(Reuters) - Crocs Inc raised the lower end of its annual revenue forecast, as it prepares to counter supply constraints by shifting some production out of Vietnam where factory shutdowns have pinched shipments, sending its shares up 12%.
The company, known for its rubber clogs, said on Thursday it would move production to China, Indonesia and Bosnia, from Vietnam which had become a manufacturing hub for many companies across the world, especially apparel.
Crocs had planned on 70% of its production coming from Vietnam in 2021, before deciding to move out some output, Chief executive Officer Andre Rees said on an analyst call. The company did not say how much production it was moving out of the country.
Many factories in Vietnam's manufacturing hubs have been shut or are operating with drastically fewer on-floor workers since mid-July due to a surge in Delta variant cases, hitting supplies of major clothing companies including Nike Inc, Abercrombie & Fitch and Adidas AG.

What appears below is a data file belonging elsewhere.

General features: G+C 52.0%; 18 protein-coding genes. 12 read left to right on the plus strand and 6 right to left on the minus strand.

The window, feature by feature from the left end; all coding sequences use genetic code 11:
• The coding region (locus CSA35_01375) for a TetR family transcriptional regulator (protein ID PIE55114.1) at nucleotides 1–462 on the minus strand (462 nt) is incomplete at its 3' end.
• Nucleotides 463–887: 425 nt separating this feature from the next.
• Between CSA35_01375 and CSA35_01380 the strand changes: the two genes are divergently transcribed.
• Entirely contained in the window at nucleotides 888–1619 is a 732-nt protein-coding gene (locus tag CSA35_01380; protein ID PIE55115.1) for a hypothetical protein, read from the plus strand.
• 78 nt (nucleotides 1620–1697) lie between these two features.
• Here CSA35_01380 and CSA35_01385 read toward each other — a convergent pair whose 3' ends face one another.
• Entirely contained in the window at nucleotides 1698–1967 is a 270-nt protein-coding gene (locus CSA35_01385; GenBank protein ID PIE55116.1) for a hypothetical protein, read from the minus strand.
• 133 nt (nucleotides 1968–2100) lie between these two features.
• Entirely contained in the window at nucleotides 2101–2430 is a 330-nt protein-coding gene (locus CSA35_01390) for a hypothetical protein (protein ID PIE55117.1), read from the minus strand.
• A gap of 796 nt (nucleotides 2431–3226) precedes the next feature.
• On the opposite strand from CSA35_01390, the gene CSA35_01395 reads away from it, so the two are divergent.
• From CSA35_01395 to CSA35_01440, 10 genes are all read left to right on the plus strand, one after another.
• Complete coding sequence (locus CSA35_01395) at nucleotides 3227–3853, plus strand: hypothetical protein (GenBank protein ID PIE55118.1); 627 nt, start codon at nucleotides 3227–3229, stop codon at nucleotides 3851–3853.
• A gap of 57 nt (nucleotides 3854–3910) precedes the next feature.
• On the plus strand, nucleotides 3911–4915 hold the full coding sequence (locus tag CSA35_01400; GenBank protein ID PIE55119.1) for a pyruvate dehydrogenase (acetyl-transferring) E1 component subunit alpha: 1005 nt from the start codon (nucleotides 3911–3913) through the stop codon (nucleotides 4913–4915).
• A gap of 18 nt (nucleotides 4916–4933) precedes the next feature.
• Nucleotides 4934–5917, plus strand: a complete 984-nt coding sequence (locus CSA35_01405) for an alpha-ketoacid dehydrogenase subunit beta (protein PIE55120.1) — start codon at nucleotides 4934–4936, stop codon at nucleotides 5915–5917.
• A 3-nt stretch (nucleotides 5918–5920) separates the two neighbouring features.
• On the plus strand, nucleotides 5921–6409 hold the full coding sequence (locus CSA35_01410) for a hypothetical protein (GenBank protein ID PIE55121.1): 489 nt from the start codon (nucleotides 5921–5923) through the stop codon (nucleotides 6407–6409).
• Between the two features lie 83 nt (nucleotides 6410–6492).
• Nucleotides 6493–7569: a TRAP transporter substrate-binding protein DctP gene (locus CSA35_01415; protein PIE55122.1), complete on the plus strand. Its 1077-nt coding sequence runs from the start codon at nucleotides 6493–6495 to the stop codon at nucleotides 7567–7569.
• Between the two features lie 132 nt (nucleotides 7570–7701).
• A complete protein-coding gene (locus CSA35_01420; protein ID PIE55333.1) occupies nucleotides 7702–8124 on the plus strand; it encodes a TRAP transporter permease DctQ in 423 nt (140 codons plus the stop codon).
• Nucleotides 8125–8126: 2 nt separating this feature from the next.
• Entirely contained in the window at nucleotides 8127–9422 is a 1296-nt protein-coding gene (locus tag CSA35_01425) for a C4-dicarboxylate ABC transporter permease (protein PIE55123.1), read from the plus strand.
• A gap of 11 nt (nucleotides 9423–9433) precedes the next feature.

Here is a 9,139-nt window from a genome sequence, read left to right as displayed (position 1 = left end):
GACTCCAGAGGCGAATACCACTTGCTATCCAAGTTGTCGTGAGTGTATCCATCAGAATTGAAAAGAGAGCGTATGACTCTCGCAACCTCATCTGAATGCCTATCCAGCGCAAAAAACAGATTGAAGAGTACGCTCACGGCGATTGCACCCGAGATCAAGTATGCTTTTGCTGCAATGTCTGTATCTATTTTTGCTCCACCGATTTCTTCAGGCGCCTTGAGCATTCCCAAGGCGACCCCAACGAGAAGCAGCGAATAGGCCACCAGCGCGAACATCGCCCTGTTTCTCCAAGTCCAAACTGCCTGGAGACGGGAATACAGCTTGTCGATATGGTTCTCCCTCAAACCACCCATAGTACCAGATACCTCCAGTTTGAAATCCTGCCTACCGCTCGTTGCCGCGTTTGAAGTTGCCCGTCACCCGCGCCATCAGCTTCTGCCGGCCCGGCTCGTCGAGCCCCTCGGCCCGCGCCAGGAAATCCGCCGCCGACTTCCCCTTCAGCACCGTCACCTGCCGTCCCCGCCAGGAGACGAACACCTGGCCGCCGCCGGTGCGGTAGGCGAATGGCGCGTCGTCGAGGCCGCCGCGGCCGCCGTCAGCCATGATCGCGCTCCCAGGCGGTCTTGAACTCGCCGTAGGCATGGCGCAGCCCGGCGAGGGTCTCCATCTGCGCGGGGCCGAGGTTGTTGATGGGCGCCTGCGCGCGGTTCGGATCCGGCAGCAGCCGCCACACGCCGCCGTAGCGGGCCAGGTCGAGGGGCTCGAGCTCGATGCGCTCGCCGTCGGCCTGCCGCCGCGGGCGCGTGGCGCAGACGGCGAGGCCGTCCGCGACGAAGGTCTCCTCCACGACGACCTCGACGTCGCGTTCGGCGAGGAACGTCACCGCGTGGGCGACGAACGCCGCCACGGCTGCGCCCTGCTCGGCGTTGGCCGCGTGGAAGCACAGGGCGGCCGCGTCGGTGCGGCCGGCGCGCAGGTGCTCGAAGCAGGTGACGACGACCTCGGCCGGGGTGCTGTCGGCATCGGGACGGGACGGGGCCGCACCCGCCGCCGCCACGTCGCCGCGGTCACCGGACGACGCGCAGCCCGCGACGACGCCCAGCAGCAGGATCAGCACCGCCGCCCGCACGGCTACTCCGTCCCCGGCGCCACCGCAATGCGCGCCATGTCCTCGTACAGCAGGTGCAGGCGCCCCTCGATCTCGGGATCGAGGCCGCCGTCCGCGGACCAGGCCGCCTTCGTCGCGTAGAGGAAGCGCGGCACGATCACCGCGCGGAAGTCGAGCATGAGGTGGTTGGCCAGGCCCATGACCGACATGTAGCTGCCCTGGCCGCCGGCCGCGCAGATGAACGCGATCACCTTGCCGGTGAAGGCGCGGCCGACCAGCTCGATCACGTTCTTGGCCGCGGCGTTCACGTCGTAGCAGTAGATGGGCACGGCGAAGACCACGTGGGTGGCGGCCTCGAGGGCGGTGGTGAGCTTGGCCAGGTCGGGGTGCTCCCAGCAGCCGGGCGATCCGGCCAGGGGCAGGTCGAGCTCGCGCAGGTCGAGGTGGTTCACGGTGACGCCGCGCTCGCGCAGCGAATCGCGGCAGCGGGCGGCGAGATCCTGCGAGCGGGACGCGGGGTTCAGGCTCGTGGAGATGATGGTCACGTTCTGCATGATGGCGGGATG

Nike has warned of delays during the crucial holiday shopping season due to supply issues and said it would take several months to resume full production in Vietnam, where about half its footwear is produced.
Crocs, meanwhile, said it would be able to ramp production back up quickly due to the simplicity of its shoes. The company added that it was also avoiding port delays on the U.S. West coast by switching to East coast docks.
It expects revenue for fiscal 2021 to rise 62% to 65%, up from its prior forecast of a 60% to 65% increase.
Revenue for the third quarter ended Sept. 30 jumped 73% to $625.9 million, topping analysts' average estimate of $610 million, according to Refinitiv IBES, as the company benefited from higher prices and fewer discounts.
(Reporting by Uday Sampath and Deborah Sophia in Bengaluru; Editing by Shinjini Ganguli)